Dang, we humans are COMPLEX. We know how to make a lot of things happen outside our own skin – I mean, there are some people that are literally planning a trip to Mars. And yet, when it comes to our inner world, we struggle with our emotions, and our very attempts to get us out of trouble make matters worse.
Sometimes, we like to believe that emotional challenges such as depression and anxiety are due to terrible life circumstances or less than ideal upbringings. Think: “I am depressed and have low self-esteem because my parents didn’t really care about me.” Or, “no wonder I’m stressed and anxious – my boss is a tyrant!” And sure, our upbringing and environment can have huge implications for our mental health. But, a perfect childhood and low-stress environments do not guarantee a lack of psychological struggle.
Research has found that our coping mechanisms (the way we try to deal with emotions) can often INCREASE our suffering and struggle. Yep, you read that right. Trying our best to feel better can further drag us down into depression, anxiety, stress, or a lack of fulfillment.
A common way we get into trouble is struggling against an emotion we experience. To put it into fancy psychological jargon, that process is called experiential avoidance (in case you’d like to impress friends, family, or coworkers at the next happy hour – you’re welcome). As humans, we don’t want to feel difficult feelings. So avoidance (or experiential avoidance) is our attempt to eliminate or get rid of that stuff. Typical forms of avoidance include distraction, suppression (just don’t think about it), or numbing with substances we put in our bodies (hello, glass of red wine after work!).
The problem is that when we struggle against our feelings, they tend to grow bigger. Because we are anxious, we then begin to experience other negative emotions, such as anger, sadness, and guilt.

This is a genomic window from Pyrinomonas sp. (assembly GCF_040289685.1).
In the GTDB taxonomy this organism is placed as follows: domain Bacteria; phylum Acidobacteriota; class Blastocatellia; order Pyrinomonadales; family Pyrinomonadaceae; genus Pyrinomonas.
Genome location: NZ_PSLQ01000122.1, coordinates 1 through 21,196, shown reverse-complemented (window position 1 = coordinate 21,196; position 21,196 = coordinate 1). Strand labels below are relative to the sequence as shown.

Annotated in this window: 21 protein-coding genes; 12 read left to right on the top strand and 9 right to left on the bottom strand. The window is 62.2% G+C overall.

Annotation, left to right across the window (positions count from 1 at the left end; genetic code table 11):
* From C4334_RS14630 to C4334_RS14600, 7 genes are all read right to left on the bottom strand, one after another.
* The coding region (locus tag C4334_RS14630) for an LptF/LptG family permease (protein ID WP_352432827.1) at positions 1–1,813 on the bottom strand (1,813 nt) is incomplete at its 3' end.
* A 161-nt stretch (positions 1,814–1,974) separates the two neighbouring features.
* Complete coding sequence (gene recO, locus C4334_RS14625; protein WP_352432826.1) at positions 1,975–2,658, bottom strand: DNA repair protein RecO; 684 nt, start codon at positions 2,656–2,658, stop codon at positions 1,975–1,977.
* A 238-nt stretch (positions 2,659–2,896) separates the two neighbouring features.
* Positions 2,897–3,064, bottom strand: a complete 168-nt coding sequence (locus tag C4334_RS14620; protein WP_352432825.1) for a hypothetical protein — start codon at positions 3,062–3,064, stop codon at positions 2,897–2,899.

At Therapie in Nashville, we work with high-functioning professionals. Let’s take Justin, an imaginary client. Imagine Justin had a relatively good upbringing and is not worried about his job and how to provide for his family. So when difficult feelings show up, he may resist them by saying something like, “I have nothing to worry about. Others have it much worse. I shouldn’t be depressed.” or “I shouldn’t feel stressed.” or “I shouldn’t feel anxious.” That seems like a fair attempt: Maybe I can rationalize and reason my way out of difficult feelings. Unfortunately, the inverse is often true. Not only does Justin feel anxious, depressed, or stressed, he also now judges himself for feeling that way. “What the heck is wrong with me. I shouldn’t be feeling this way.” So his attempt to make things better for him actually provides further suffering. How’s that for a negative spiral? Yikes!
Alright, alright. I’ll stop with the bad news. You get the idea. Avoidance doesn’t work – and it’s often the first thing we as humans gravitate toward to make things better. So you might be asking, “what should I do then?” Well, Acceptance and Commitment Therapy(one of the modalities we use at Therapie) has something to say about that. Russ Harris coined the idea of a “struggle switch.” Instead of struggling against painful emotions (struggle switch on), the idea is to notice when you are engaging in struggling against that stuff and, well, turn the switch off. Dr. Harris made a little video to illustrate the concept. Give it a try, and see if you can turn off your struggle switch!